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Stanley Park is known internationally as one of the world's top urban parks. An evergreen oasis of 400 hectares on the edge of downtown Vancouver, it draws more than eight million visitors annually to its beaches, forests and seawall.

But would it be just as popular if it was known as Xwayxway?

On the eve of Canada Day, a 95-year-old elder from the Squamish First Nation suggested a shift to the historic aboriginal name for the land.

More than 100 years ago, a village called Xwayxway, which is pronounced kwhy-kway, was located on the current site of Lumberman's Arch in the northeastern part of the park. The village was a central gathering spot to exchange food and supplies and to hold ceremonies such as the potlatch.

B.C. Tourism Minister Kevin Krueger immediately endorsed the idea of putting an aboriginal name alongside the current name. "Most people this day and age think that is the right thing and a pretty cool thing to do," he said Friday in an interview.

Vancouver Mayor Gregor Robertson added his unequivocal support. "It is an important thing to acknowledge our history in the name of that place for thousands of years prior to settlers coming here," he told reporters.

The early endorsements have encouraged a Squamish First Nation leader to pursue the suggestion. Ian Campbell, a hereditary chief and councillor, said Friday he intends to look for support for a formal proposal to revive the historic name among neighbouring first nations who also claim the park as part of their ancestral home.

A lot of work is currently being done to showcase aboriginal history and establish more authenticity in the names of locations in the province, Mr. Campbell said in an interview.

He pointed to Haida Gwaii, which is the new name for the Queen Charlotte Islands, and the Salish Sea for the waters also known as the Strait of Georgia, Puget Sound and the Juan de Fuca Strait.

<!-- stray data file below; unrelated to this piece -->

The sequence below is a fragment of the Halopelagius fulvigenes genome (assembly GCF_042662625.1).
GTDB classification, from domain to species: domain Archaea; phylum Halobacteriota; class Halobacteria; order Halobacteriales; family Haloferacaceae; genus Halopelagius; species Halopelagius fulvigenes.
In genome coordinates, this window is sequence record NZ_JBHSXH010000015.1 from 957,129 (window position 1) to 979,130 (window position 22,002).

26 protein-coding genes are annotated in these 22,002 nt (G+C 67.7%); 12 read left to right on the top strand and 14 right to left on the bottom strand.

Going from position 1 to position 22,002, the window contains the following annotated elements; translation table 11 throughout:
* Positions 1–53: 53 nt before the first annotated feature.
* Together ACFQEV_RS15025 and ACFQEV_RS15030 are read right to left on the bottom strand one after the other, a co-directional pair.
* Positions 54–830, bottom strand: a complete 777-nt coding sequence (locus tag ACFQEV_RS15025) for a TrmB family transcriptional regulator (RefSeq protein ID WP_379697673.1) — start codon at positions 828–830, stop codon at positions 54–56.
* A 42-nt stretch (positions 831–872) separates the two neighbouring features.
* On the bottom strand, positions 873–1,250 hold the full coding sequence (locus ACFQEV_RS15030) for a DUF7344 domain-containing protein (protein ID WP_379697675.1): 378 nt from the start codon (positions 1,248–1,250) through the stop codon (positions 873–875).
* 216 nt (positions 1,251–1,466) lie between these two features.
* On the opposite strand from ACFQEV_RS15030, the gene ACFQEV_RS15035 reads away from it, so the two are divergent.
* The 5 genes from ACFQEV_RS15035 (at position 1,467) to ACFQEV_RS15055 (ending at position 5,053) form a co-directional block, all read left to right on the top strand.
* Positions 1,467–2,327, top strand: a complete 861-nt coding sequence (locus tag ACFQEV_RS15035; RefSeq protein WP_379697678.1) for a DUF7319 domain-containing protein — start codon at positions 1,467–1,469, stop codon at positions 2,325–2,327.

Signs on the Sea-to-Sky highway from Vancouver to Whistler are now bilingual - in English and an aboriginal language. The signs give a visible presence to the aboriginal people by acknowledging the language of those who live in the area, Mr. Campbell said. The Squamish people would also like to see new names on some mountain peaks north of Vancouver, which are held sacred by the aboriginal people, he said.

The park was named for Lord Stanley, who served as governor-general in the late 19th century. The name is set out in a 99-year federal lease with the city that was rolled over two years ago. Mr. Campbell said the lease should not be an obstacle. "There are ways we can work together to strengthen our relationship," he said.

Mr. Krueger said the final decision on naming the park would be made by the federal government - which leases the land to the city - consulting with the Vancouver government. However, he was willing to carry the idea forward if the first nations would like him to do that.

Embracing aboriginal names alongside current names is part of the new relationship between the provincial government and first nations, he said. "It is an acknowledgment that they were here first, and in fact thousands of years ahead of the rest of us. It is perfectly understandable and logical and legitimate they would want aboriginal names to be used," Mr. Krueger said.

He anticipated that the name Xwayxway would not replace Stanley Park. Rather, the aboriginal name would be in addition to the current name. "Stanley Park is a world-famous name that is not going to be disappearing. It has been associated with Vancouver for generations and the park is a major tourist attraction. We would have both [names]if we do it," Mr. Krueger said. "Stanley Park will always be on the map."

Mr. Robertson said the public should be involved in a discussion about the name. "We can see how it flies," he said. "It is important for the community to talk about this and consider it and make their opinions known."

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